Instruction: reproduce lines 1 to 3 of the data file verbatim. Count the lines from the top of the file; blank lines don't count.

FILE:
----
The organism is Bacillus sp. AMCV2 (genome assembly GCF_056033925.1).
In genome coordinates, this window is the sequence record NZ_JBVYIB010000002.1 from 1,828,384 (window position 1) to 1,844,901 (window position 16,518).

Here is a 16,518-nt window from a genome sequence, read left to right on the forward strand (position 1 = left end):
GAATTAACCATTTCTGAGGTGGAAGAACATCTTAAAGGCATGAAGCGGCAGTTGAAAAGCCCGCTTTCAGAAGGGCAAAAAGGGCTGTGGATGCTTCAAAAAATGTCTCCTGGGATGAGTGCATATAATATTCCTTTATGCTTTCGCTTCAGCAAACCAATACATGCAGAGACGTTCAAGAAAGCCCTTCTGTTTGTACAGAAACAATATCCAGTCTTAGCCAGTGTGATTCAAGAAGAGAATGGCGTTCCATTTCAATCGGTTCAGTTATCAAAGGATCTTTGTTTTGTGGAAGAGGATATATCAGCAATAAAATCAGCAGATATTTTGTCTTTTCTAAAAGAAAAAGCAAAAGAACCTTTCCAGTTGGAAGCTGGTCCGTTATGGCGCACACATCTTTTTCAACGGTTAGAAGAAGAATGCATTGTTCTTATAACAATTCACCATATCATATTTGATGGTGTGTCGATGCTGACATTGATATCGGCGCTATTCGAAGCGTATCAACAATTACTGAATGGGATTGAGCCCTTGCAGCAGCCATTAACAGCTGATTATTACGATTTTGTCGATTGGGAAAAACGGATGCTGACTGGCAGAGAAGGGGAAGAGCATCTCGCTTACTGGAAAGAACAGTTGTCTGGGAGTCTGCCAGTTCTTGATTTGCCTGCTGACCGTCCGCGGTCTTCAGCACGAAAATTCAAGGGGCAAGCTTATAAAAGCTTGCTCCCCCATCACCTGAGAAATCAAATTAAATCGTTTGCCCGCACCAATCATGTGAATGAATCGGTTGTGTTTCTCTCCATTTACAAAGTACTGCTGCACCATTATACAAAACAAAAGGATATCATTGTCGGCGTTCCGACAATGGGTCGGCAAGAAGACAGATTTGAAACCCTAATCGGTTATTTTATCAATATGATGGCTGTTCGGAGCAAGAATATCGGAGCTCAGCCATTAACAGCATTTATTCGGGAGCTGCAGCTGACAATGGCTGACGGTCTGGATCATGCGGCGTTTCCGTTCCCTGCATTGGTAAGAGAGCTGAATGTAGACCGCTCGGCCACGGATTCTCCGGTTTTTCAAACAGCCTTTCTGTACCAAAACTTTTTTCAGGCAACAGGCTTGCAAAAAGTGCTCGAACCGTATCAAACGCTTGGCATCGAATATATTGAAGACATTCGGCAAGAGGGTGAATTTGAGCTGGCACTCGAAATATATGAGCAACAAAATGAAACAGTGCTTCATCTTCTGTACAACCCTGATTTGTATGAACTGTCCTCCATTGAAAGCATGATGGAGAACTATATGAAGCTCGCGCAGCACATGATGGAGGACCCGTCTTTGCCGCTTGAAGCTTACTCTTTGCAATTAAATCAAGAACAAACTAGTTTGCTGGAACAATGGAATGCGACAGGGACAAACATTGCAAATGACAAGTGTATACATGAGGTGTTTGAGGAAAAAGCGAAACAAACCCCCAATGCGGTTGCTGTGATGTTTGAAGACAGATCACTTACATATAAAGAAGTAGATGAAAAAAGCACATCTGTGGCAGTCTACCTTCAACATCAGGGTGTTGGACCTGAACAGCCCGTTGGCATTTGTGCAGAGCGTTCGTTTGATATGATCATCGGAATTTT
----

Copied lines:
The organism is Bacillus sp. AMCV2 (genome assembly GCF_056033925.1).
In genome coordinates, this window is the sequence record NZ_JBVYIB010000002.1 from 1,828,384 (window position 1) to 1,844,901 (window position 16,518).

Here is a 16,518-nt window from a genome sequence, read left to right on the forward strand (position 1 = left end):